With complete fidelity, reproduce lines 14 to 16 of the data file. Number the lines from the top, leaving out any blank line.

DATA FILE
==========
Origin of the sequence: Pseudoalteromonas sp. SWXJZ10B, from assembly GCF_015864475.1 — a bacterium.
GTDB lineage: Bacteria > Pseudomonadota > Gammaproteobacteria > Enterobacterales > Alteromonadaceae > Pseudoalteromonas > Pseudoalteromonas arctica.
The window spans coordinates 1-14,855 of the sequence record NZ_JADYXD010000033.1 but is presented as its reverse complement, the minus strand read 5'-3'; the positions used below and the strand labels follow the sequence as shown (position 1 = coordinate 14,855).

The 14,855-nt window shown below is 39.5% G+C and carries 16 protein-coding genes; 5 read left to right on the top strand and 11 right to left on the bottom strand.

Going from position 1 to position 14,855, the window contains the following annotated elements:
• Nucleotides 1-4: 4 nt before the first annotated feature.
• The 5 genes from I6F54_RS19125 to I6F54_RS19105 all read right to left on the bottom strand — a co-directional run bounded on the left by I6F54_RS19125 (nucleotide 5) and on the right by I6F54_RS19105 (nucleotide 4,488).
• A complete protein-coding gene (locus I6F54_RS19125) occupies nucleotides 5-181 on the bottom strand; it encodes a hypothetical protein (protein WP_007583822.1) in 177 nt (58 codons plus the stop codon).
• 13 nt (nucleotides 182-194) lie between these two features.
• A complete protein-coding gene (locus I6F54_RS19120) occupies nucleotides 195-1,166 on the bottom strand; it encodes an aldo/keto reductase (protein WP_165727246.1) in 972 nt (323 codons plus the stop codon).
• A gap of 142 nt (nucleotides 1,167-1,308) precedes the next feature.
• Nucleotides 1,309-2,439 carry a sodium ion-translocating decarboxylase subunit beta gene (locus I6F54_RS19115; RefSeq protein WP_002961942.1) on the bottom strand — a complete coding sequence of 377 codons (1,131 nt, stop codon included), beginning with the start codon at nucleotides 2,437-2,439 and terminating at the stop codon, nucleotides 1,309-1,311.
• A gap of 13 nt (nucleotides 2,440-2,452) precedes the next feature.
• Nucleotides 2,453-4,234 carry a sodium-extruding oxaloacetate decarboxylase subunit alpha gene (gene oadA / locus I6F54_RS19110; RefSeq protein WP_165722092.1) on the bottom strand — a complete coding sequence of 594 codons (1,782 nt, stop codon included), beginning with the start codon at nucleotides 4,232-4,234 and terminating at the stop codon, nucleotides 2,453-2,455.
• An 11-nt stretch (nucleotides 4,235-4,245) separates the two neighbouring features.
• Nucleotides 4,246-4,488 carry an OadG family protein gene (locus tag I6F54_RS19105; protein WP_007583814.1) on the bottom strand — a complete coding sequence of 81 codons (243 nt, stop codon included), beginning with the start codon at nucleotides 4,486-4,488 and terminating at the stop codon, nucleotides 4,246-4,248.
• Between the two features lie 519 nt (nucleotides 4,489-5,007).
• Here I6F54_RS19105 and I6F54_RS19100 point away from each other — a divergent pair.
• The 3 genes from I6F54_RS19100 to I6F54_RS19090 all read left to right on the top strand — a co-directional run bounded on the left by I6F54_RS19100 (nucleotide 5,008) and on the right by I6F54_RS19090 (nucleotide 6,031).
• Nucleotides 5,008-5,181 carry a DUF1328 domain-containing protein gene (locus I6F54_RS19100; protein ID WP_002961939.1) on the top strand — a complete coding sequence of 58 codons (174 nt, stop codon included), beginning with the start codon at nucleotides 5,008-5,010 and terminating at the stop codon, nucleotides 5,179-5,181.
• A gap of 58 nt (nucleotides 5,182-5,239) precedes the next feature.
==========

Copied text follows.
• Nucleotides 2,453-4,234 carry a sodium-extruding oxaloacetate decarboxylase subunit alpha gene (gene oadA / locus I6F54_RS19110; RefSeq protein WP_165722092.1) on the bottom strand — a complete coding sequence of 594 codons (1,782 nt, stop codon included), beginning with the start codon at nucleotides 4,232-4,234 and terminating at the stop codon, nucleotides 2,453-2,455.
• An 11-nt stretch (nucleotides 4,235-4,245) separates the two neighbouring features.
• Nucleotides 4,246-4,488 carry an OadG family protein gene (locus tag I6F54_RS19105; protein WP_007583814.1) on the bottom strand — a complete coding sequence of 81 codons (243 nt, stop codon included), beginning with the start codon at nucleotides 4,486-4,488 and terminating at the stop codon, nucleotides 4,246-4,248.